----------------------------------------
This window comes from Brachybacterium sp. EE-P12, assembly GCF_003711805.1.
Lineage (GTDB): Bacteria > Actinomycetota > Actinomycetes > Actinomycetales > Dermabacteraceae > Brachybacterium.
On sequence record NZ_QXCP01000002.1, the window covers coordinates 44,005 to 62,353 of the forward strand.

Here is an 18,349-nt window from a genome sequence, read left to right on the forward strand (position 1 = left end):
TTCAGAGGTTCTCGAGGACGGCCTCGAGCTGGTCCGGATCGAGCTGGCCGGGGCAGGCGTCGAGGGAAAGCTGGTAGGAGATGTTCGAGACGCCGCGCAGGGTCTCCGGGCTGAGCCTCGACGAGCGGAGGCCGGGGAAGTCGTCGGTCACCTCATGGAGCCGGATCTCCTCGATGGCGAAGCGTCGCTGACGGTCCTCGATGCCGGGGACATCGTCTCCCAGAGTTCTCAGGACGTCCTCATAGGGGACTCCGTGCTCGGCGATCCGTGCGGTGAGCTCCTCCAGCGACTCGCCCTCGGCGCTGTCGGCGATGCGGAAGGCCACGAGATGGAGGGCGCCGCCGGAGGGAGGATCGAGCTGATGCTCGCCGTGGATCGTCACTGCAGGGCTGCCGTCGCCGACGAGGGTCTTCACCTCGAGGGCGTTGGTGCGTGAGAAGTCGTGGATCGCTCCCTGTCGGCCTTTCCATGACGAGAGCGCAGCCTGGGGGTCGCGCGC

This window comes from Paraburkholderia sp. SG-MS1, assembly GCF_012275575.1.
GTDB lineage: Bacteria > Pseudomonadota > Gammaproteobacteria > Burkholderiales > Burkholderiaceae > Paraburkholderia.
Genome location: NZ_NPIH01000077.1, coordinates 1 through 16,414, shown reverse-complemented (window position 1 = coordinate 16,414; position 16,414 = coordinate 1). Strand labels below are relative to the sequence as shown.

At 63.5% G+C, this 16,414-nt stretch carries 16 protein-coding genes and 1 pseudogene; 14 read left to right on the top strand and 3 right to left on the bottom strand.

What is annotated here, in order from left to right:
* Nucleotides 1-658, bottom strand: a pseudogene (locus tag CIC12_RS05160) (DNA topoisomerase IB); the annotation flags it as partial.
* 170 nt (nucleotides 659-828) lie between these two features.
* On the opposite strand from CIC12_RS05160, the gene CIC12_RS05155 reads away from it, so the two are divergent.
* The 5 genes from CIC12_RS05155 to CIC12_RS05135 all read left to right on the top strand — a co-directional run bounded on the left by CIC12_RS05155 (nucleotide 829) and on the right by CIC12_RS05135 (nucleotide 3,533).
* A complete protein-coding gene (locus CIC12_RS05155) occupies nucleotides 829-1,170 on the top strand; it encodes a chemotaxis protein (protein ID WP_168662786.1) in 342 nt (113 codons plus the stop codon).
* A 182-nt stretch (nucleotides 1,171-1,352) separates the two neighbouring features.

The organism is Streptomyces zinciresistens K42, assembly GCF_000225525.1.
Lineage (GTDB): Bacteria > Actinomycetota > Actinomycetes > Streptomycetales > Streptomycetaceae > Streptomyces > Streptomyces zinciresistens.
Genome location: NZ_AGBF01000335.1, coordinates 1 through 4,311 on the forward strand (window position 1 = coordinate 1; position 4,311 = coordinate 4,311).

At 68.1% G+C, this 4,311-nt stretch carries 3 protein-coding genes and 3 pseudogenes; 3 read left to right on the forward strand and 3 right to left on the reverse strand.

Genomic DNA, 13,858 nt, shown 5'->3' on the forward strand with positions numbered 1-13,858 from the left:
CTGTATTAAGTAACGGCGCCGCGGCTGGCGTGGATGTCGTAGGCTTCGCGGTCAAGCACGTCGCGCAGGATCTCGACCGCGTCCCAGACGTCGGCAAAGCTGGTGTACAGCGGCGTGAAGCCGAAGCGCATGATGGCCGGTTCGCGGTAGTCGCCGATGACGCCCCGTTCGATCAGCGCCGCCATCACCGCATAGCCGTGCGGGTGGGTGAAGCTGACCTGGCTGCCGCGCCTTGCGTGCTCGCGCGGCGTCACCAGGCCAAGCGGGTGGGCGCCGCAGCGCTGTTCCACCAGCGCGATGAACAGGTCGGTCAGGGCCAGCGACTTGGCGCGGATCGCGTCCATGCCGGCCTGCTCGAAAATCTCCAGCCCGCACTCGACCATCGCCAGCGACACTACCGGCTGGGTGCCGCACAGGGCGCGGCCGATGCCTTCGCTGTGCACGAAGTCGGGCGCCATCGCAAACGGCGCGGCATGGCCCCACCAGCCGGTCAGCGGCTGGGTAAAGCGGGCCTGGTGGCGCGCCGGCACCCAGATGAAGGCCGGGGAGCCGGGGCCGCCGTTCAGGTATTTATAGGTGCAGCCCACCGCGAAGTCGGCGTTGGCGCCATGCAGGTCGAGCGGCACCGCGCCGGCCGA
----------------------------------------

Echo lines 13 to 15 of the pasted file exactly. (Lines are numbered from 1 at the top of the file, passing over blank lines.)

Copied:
* On the opposite strand from CIC12_RS05160, the gene CIC12_RS05155 reads away from it, so the two are divergent.
* The 5 genes from CIC12_RS05155 to CIC12_RS05135 all read left to right on the top strand — a co-directional run bounded on the left by CIC12_RS05155 (nucleotide 829) and on the right by CIC12_RS05135 (nucleotide 3,533).
* A complete protein-coding gene (locus CIC12_RS05155) occupies nucleotides 829-1,170 on the top strand; it encodes a chemotaxis protein (protein ID WP_168662786.1) in 342 nt (113 codons plus the stop codon).